In just a couple of days, 20th Poet Laureate Consultant in Poetry Charles Wright will give his opening reading at the Library of Congress. I was thrilled to see Ron Charles at The Washington Post help spread the word, and even suggest that the Laureate wear a suit! Rumor has it that the acclaimed poet might don a cobalt blue Italian sport coat, at the suggestion of his wife . . .
I can tell you this for sure, though: Wright will read poems throughout much of his storied career. I can tell you the moment I fell in love with his work. When I was an undergraduate at the University of Wisconsin-Madison, one of my workshop teachers introduced my class to the Gaus Poetry Collection in the undergraduate library, out amidst a study area. It was a life-changing discovery for me, as it kick-started my reading of contemporary American poetry. Among my favorites was Bloodlines, with the wildest author photo I’d then seen: the author, in mirror shades, perched perfectly in front of a hanging washtub (which looked like a halo). And the poems were just as wild. Here’s the opening poem:
Through the viridian (and black of the burnt match),
Through ox-blood and ochre, the ham-colored clay,
Through plate after plate, down
Where the worm and the mole will not go,
Through ore-seam and fire-seam,
My grandmother, senile and 89, crimpbacked, stands
Like a door ajar on her soft bed,
The open beams and bare studs of the hall
Pink as an infant’s skin in the floating dark;
Shavings and curls swing down like snowflakes across her face.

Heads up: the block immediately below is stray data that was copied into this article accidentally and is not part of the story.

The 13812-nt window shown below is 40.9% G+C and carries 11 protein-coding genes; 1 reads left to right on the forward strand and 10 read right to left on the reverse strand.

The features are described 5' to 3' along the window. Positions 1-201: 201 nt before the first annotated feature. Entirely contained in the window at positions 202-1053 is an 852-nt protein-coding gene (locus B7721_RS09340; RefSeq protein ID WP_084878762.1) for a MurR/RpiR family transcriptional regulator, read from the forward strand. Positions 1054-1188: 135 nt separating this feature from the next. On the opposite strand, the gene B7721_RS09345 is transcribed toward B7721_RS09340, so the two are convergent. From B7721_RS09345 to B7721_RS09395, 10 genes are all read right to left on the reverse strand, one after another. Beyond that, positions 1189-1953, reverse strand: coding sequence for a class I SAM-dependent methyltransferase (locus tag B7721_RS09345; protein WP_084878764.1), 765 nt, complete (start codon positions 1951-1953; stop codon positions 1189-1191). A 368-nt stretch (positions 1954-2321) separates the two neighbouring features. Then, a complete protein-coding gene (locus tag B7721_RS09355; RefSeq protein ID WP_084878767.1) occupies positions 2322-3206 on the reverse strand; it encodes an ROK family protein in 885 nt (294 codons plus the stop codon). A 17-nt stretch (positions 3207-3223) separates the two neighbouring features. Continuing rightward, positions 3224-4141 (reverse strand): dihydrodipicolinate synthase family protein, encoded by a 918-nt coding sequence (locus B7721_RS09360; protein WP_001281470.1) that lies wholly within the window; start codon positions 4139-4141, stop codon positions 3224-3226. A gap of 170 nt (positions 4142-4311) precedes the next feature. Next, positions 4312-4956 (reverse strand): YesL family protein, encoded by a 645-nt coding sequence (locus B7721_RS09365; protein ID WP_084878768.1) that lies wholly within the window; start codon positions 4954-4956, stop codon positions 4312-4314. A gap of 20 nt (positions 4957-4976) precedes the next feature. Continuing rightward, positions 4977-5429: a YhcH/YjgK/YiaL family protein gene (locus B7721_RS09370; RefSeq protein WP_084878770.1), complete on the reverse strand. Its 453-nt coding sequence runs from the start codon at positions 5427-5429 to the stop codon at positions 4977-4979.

My aunt and I walk past. As always, my father
Is planning rooms, dragging his lame leg,
Stroke-straightened and foreign, behind him,
An aberrant 2-by-4 he can’t fit snug.
I lay my head on my aunt’s shoulder, feeling
At home, and walk on.
Through arches and door jambs, the spidery wires
And coiled cables, the blueprint takes shape:
My mother’s room to the left, the door closed;
My father’s room to the left, the door closed–
Ahead, my brother’s room, unfinished;
Behind, my sister’s room, also unfinished.
Buttresses, winches, block-and-tackle: the scale of everything
Is enormous. We keep on walking. And pass
My aunt’s room, almost complete, the curtains up,
The lamp and the medicine arranged
In their proper places, in arm’s reach of where the bed will go . . .
The next one is mine, now more than half done,
Cloyed by the scent of jasmine,
White-gummed and anxious, their mouths sucking the air dry.
Home is what you lie in, or hang above, the house
Your father made, or keeps on making,
The dirt you moisten, the sap you push up and nourish . . .
I enter the living room, it, too, unfinished, its far wall
Not there, opening on to a radiance
I can’t begin to imagine, a light
My father walks from, approaching me,
Dragging his right leg, rolling his plans into a perfect curl.
That light, he mutters, that damned light.
We can’t keep it out. It keeps on filling your room.
—from Country Music: Selected Earlier Poems (Middletown, CT: Wesleyan University Press, 1991). Reprinted with permission from the author.
A good Midwestern Catholic teen, I found this poem positively incantatory. Or, it felt like a strange vision: imagistically rich, but just as troubling. Almost a quarter-century has passed since I first read “Virgo Descending,” yet writing this makes me want to go back to the poem again and again, to see what I can discover. To see why the poem still makes me feel like I do: like the world it creates is both surreal and intimate, revealing in ways I can’t quite grasp but know instinctively.
So, much has to happen before Thursday night–when the lights go down and our next Poet Laureate walks through the center doors of the Coolidge stage–but that’s the moment I’m waiting for. For the great hush, when everyone in the audience is waiting, and I’m waiting. And Charles Wright’s voice fills the room, as the voices of our Laureates and Consultants have from almost the time when he was born.